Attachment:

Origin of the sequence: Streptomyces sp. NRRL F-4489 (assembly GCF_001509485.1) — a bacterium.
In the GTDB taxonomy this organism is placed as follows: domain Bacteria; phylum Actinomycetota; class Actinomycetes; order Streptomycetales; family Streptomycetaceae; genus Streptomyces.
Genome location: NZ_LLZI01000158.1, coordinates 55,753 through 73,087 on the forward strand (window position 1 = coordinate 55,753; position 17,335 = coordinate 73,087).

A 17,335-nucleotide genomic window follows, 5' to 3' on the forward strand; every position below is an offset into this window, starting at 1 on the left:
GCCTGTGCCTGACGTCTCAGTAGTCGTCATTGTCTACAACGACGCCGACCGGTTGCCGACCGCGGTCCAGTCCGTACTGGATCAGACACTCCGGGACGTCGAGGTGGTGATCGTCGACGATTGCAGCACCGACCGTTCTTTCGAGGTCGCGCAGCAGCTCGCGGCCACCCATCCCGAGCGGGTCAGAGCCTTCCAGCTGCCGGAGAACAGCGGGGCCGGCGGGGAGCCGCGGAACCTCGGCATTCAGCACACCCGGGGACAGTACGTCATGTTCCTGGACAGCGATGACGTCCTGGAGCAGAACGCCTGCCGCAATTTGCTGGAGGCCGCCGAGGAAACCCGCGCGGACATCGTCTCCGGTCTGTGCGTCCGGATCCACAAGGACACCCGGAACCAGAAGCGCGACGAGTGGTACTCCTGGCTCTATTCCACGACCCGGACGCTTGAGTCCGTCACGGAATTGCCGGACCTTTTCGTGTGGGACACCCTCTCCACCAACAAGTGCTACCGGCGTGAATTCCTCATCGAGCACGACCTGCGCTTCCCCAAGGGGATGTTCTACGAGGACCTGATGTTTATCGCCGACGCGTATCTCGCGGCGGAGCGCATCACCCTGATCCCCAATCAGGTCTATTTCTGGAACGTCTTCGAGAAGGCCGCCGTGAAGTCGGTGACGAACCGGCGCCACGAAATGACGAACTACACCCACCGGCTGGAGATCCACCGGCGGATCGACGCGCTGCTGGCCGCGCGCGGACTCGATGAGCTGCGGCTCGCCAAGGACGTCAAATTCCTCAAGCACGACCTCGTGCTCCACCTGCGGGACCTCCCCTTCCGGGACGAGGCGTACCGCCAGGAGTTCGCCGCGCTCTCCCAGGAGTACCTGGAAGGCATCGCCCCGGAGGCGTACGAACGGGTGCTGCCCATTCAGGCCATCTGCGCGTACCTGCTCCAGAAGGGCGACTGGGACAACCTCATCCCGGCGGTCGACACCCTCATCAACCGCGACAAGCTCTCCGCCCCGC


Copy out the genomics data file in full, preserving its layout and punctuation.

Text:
Origin of the sequence: Streptomyces sp. NRRL F-4489 (assembly GCF_001509485.1) — a bacterium.
In the GTDB taxonomy this organism is placed as follows: domain Bacteria; phylum Actinomycetota; class Actinomycetes; order Streptomycetales; family Streptomycetaceae; genus Streptomyces.
Genome location: NZ_LLZI01000158.1, coordinates 55,753 through 73,087 on the forward strand (window position 1 = coordinate 55,753; position 17,335 = coordinate 73,087).

A 17,335-nucleotide genomic window follows, 5' to 3' on the forward strand; every position below is an offset into this window, starting at 1 on the left:
GCCTGTGCCTGACGTCTCAGTAGTCGTCATTGTCTACAACGACGCCGACCGGTTGCCGACCGCGGTCCAGTCCGTACTGGATCAGACACTCCGGGACGTCGAGGTGGTGATCGTCGACGATTGCAGCACCGACCGTTCTTTCGAGGTCGCGCAGCAGCTCGCGGCCACCCATCCCGAGCGGGTCAGAGCCTTCCAGCTGCCGGAGAACAGCGGGGCCGGCGGGGAGCCGCGGAACCTCGGCATTCAGCACACCCGGGGACAGTACGTCATGTTCCTGGACAGCGATGACGTCCTGGAGCAGAACGCCTGCCGCAATTTGCTGGAGGCCGCCGAGGAAACCCGCGCGGACATCGTCTCCGGTCTGTGCGTCCGGATCCACAAGGACACCCGGAACCAGAAGCGCGACGAGTGGTACTCCTGGCTCTATTCCACGACCCGGACGCTTGAGTCCGTCACGGAATTGCCGGACCTTTTCGTGTGGGACACCCTCTCCACCAACAAGTGCTACCGGCGTGAATTCCTCATCGAGCACGACCTGCGCTTCCCCAAGGGGATGTTCTACGAGGACCTGATGTTTATCGCCGACGCGTATCTCGCGGCGGAGCGCATCACCCTGATCCCCAATCAGGTCTATTTCTGGAACGTCTTCGAGAAGGCCGCCGTGAAGTCGGTGACGAACCGGCGCCACGAAATGACGAACTACACCCACCGGCTGGAGATCCACCGGCGGATCGACGCGCTGCTGGCCGCGCGCGGACTCGATGAGCTGCGGCTCGCCAAGGACGTCAAATTCCTCAAGCACGACCTCGTGCTCCACCTGCGGGACCTCCCCTTCCGGGACGAGGCGTACCGCCAGGAGTTCGCCGCGCTCTCCCAGGAGTACCTGGAAGGCATCGCCCCGGAGGCGTACGAACGGGTGCTGCCCATTCAGGCCATCTGCGCGTACCTGCTCCAGAAGGGCGACTGGGACAACCTCATCCCGGCGGTCGACACCCTCATCAACCGCGACAAGCTCTCCGCCCCGC